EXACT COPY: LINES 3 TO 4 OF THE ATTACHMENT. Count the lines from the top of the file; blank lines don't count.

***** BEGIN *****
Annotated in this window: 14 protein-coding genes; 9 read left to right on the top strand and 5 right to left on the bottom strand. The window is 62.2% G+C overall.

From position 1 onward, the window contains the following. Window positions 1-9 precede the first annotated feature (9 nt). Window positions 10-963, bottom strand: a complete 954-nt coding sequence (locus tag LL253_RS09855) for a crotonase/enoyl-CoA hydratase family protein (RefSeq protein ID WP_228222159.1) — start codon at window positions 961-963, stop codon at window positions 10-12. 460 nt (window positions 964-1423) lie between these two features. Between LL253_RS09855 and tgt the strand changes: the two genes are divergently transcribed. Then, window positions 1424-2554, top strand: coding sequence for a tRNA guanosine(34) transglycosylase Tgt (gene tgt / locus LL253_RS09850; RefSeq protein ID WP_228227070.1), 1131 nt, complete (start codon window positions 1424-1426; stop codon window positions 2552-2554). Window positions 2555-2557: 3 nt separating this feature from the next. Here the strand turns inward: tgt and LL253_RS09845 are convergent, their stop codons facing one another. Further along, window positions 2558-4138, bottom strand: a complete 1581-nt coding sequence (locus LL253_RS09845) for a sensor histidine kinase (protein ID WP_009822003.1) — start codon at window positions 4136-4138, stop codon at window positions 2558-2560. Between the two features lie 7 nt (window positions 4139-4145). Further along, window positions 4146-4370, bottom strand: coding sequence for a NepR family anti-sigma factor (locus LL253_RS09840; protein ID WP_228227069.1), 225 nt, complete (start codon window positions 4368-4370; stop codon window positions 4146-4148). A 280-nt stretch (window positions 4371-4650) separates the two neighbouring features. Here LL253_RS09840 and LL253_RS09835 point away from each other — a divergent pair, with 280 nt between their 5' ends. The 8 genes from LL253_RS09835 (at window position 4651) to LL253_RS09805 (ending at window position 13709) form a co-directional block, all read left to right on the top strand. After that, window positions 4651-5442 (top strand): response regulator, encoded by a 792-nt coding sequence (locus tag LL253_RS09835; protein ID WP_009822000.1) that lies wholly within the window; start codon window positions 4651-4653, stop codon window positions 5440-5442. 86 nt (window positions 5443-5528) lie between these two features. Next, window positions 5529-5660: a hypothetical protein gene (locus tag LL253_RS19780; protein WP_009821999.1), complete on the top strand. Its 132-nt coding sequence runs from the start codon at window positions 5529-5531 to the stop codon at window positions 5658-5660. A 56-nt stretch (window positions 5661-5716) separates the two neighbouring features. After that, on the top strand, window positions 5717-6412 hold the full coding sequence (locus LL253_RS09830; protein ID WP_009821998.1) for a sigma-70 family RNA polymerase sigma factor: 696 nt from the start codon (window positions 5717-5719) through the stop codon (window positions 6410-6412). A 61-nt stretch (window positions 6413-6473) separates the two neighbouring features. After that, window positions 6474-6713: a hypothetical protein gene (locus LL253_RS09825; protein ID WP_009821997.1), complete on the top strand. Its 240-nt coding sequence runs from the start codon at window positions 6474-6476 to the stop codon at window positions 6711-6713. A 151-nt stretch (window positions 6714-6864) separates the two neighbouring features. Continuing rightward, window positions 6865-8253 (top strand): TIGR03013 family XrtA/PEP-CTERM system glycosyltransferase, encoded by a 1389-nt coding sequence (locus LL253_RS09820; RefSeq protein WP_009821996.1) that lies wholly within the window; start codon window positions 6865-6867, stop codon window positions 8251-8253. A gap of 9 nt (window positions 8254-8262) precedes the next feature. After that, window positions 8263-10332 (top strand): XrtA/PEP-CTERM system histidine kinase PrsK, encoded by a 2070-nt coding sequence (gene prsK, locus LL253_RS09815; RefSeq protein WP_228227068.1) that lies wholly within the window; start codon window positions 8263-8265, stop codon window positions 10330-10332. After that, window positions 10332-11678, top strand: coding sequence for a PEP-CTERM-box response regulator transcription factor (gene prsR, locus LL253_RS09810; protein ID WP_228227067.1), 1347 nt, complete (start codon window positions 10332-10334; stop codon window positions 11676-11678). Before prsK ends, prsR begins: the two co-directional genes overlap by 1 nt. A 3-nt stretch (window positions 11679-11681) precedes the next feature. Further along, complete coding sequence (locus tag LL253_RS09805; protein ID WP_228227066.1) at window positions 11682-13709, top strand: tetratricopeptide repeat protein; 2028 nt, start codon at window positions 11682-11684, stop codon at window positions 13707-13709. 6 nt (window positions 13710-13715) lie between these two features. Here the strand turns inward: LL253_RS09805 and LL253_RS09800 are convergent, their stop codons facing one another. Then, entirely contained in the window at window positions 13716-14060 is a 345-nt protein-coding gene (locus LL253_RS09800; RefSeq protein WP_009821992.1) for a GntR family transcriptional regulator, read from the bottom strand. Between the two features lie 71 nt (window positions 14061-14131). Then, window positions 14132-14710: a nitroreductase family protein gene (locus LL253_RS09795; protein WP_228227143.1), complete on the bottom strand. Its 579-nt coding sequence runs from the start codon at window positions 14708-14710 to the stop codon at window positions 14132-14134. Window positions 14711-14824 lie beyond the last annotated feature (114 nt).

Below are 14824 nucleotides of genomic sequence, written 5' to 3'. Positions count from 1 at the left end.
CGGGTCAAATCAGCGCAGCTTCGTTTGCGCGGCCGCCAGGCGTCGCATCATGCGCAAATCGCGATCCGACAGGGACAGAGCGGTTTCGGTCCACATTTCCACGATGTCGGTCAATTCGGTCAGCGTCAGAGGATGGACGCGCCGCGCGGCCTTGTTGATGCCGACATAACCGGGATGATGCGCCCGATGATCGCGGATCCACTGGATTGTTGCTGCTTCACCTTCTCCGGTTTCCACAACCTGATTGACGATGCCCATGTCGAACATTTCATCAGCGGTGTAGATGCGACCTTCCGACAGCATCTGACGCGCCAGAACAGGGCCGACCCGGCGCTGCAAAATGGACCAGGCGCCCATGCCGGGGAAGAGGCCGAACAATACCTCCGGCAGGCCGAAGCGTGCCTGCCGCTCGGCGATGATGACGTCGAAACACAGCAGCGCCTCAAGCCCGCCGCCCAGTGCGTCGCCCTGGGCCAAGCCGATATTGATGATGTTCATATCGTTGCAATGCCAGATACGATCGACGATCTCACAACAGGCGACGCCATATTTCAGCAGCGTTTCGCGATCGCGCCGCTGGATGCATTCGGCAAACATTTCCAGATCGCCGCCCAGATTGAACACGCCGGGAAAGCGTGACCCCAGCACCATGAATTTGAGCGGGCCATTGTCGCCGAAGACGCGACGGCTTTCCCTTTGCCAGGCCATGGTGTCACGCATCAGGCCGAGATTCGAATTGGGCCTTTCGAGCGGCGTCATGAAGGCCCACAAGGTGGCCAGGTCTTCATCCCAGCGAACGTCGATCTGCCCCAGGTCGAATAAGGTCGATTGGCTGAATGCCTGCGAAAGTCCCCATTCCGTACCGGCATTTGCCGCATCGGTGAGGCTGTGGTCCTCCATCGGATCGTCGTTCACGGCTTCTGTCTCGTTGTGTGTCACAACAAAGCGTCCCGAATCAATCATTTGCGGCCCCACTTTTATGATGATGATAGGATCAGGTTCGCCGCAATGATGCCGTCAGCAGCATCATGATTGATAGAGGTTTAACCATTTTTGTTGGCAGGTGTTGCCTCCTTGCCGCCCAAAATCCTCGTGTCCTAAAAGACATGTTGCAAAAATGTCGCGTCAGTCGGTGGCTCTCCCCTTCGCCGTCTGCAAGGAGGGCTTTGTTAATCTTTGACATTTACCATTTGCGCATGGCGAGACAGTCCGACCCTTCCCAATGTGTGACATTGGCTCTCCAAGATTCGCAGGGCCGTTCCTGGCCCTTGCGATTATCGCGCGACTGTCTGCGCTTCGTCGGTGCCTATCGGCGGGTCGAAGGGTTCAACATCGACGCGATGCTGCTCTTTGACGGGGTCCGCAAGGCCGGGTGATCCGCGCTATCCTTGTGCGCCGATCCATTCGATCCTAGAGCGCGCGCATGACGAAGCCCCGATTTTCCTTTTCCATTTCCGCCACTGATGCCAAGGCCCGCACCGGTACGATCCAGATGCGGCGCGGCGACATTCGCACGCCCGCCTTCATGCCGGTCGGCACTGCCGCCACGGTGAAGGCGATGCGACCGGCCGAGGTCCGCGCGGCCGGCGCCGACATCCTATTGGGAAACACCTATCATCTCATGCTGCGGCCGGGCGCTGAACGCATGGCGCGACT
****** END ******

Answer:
Below are 14824 nucleotides of genomic sequence, written 5' to 3'. Positions count from 1 at the left end.
CGGGTCAAATCAGCGCAGCTTCGTTTGCGCGGCCGCCAGGCGTCGCATCATGCGCAAATCGCGATCCGACAGGGACAGAGCGGTTTCGGTCCACATTTCCACGATGTCGGTCAATTCGGTCAGCGTCAGAGGATGGACGCGCCGCGCGGCCTTGTTGATGCCGACATAACCGGGATGATGCGCCCGATGATCGCGGATCCACTGGATTGTTGCTGCTTCACCTTCTCCGGTTTCCACAACCTGATTGACGATGCCCATGTCGAACATTTCATCAGCGGTGTAGATGCGACCTTCCGACAGCATCTGACGCGCCAGAACAGGGCCGACCCGGCGCTGCAAAATGGACCAGGCGCCCATGCCGGGGAAGAGGCCGAACAATACCTCCGGCAGGCCGAAGCGTGCCTGCCGCTCGGCGATGATGACGTCGAAACACAGCAGCGCCTCAAGCCCGCCGCCCAGTGCGTCGCCCTGGGCCAAGCCGATATTGATGATGTTCATATCGTTGCAATGCCAGATACGATCGACGATCTCACAACAGGCGACGCCATATTTCAGCAGCGTTTCGCGATCGCGCCGCTGGATGCATTCGGCAAACATTTCCAGATCGCCGCCCAGATTGAACACGCCGGGAAAGCGTGACCCCAGCACCATGAATTTGAGCGGGCCATTGTCGCCGAAGACGCGACGGCTTTCCCTTTGCCAGGCCATGGTGTCACGCATCAGGCCGAGATTCGAATTGGGCCTTTCGAGCGGCGTCATGAAGGCCCACAAGGTGGCCAGGTCTTCATCCCAGCGAACGTCGATCTGCCCCAGGTCGAATAAGGTCGATTGGCTGAATGCCTGCGAAAGTCCCCATTCCGTACCGGCATTTGCCGCATCGGTGAGGCTGTGGTCCTCCATCGGATCGTCGTTCACGGCTTCTGTCTCGTTGTGTGTCACAACAAAGCGTCCCGAATCAATCATTTGCGGCCCCACTTTTATGATGATGATAGGATCAGGTTCGCCGCAATGATGCCGTCAGCAGCATCATGATTGATAGAGGTTTAACCATTTTTGTTGGCAGGTGTTGCCTCCTTGCCGCCCAAAATCCTCGTGTCCTAAAAGACATGTTGCAAAAATGTCGCGTCAGTCGGTGGCTCTCCCCTTCGCCGTCTGCAAGGAGGGCTTTGTTAATCTTTGACATTTACCATTTGCGCATGGCGAGACAGTCCGACCCTTCCCAATGTGTGACATTGGCTCTCCAAGATTCGCAGGGCCGTTCCTGGCCCTTGCGATTATCGCGCGACTGTCTGCGCTTCGTCGGTGCCTATCGGCGGGTCGAAGGGTTCAACATCGACGCGATGCTGCTCTTTGACGGGGTCCGCAAGGCCGGGTGATCCGCGCTATCCTTGTGCGCCGATCCATTCGATCCTAGAGCGCGCGCATGACGAAGCCCCGATTTTCCTTTTCCATTTCCGCCACTGATGCCAAGGCCCGCACCGGTACGATCCAGATGCGGCGCGGCGACATTCGCACGCCCGCCTTCATGCCGGTCGGCACTGCCGCCACGGTGAAGGCGATGCGACCGGCCGAGGTCCGCGCGGCCGGCGCCGACATCCTATTGGGAAACACCTATCATCTCATGCTGCGGCCGGGCGCTGAACGCATGGCGCGACT